Stories

CBM Australia is committed to fostering an inclusive workplace. This includes giving all staff the opportunity to learn to communicate with people whose mother language is Australian Sign Language (Auslan).This is why we recruited Auslan Consultancy, a team of Deaf professionals with experience in Auslan training and language consultancy, to share their language with our staff....

This week, Heads of State and Government gather at the United Nations Headquarters in New York to comprehensively review progress of the 2030 Agenda for Sustainable Development. It is the first UN summit on the SDGs since the adoption of the 2030 Agenda in September 2015.As a plan for people, planet, prosperity, peace and partnership,...

From the world’s largest cities to some of its smallest villages, the experience of deafness has united people and provided a source of shared cultural and linguistic identity.When faced by systemic exclusion from services, decision-making structures or social participation, many deaf communities have created their own mechanisms to make their views and aspirations known, including through...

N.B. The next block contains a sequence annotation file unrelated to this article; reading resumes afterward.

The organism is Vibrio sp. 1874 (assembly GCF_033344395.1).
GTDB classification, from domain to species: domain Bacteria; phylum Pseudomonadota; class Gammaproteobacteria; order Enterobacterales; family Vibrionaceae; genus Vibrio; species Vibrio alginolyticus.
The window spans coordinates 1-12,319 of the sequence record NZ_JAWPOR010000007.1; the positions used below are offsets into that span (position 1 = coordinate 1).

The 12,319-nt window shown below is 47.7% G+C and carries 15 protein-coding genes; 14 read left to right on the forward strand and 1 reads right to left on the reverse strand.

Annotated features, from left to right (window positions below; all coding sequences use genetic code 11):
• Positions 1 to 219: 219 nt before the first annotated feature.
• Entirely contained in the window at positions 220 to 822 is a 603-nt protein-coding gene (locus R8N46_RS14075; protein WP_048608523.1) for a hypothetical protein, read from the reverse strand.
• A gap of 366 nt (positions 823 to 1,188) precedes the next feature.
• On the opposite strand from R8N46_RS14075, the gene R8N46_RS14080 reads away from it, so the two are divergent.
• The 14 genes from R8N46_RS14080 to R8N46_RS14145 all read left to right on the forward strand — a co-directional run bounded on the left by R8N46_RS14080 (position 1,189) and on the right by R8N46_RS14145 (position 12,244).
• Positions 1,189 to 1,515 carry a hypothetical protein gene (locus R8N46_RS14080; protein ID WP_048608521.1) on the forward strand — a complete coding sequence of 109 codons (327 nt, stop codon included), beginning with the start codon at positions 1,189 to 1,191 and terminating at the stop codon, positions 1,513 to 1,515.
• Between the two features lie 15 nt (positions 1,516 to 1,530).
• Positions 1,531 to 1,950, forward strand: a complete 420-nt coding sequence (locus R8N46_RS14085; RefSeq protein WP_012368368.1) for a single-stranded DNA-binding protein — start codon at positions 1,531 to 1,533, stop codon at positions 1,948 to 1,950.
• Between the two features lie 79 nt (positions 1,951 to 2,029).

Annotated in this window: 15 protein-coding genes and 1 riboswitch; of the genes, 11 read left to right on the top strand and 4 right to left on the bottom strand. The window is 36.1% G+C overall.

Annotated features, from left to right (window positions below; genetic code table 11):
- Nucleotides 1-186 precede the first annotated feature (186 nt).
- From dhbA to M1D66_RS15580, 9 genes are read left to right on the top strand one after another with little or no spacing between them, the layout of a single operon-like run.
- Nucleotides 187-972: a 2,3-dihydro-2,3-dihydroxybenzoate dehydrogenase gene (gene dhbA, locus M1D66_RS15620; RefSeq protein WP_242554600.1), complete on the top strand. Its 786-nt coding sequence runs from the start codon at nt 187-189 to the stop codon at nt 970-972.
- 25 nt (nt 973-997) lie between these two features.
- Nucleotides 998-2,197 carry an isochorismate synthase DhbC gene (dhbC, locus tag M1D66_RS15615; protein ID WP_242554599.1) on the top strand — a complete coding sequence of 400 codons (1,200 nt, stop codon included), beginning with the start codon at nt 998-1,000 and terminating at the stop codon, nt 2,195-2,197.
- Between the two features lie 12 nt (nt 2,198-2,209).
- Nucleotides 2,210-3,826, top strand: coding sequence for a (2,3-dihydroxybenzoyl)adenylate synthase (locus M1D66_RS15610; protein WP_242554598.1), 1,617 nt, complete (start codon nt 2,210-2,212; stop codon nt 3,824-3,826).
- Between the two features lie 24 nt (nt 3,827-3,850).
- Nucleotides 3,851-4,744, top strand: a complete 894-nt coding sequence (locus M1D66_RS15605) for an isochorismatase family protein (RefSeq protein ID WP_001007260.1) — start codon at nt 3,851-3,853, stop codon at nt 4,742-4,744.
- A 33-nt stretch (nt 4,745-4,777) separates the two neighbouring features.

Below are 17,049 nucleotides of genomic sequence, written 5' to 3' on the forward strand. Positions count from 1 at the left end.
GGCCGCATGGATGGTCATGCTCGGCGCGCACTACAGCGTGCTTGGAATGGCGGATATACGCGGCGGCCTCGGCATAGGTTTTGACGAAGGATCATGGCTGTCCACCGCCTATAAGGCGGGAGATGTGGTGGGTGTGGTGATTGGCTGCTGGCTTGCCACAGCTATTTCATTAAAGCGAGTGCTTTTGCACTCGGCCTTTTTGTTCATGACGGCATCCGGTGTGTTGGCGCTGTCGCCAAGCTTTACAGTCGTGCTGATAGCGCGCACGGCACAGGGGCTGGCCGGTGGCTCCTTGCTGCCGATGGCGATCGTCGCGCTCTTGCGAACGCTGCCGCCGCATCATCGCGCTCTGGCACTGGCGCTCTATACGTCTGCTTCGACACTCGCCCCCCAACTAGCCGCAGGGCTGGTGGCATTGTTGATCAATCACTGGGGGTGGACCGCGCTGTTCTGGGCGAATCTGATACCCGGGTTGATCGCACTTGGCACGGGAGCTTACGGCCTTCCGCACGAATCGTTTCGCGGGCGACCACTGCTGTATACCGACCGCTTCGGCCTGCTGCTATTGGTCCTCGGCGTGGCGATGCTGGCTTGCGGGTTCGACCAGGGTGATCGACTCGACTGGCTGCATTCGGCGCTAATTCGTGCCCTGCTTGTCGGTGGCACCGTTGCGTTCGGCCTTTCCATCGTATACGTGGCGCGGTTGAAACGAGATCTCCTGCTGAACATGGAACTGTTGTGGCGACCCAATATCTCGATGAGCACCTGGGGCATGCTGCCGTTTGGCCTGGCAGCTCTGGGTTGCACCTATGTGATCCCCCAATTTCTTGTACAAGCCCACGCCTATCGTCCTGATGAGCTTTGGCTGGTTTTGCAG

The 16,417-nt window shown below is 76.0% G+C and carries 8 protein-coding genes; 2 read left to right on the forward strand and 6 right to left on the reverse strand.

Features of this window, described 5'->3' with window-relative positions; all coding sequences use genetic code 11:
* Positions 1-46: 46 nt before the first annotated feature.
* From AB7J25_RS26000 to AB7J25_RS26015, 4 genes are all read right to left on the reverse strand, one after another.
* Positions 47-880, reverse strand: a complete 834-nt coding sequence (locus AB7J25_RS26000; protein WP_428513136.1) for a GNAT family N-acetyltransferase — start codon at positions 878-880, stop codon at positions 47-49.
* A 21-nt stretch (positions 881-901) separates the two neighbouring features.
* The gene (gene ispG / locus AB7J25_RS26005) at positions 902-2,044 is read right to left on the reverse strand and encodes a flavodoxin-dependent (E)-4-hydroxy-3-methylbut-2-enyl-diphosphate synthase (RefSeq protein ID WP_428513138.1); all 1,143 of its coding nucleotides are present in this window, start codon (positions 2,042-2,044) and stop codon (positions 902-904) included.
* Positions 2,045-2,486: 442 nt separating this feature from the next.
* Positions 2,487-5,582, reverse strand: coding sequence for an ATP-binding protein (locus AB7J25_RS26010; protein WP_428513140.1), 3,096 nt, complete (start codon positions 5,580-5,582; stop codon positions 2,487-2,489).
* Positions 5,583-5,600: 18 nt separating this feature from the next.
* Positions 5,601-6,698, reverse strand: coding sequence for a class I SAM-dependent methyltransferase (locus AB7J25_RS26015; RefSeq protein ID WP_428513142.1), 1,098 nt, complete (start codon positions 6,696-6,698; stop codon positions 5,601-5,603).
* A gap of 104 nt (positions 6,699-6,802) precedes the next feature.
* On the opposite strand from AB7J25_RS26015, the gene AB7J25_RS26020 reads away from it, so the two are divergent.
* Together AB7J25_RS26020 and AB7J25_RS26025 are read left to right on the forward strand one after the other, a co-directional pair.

Kwemal, 55, and Maina, 24, are a mother and daughter living in Vanuatu. Both are deaf. Like most countries in the Pacific, Vanuatu has no formal and shared sign language. Without a formal sign language, Kwemal and Maina communicate through some basic home sign and lip-reading. Outside of their community, few people know they are deaf...

CBM Australia’s new report Leave No One Behind: Mobilising for Inclusion calls for sustained action and investment in disability inclusion in our international aid program.The report lays out evidence and case studies that spell out the importance and benefits of ensuring people with disabilities are intentionally included in development efforts and align with the ambition of the Pacific Framework...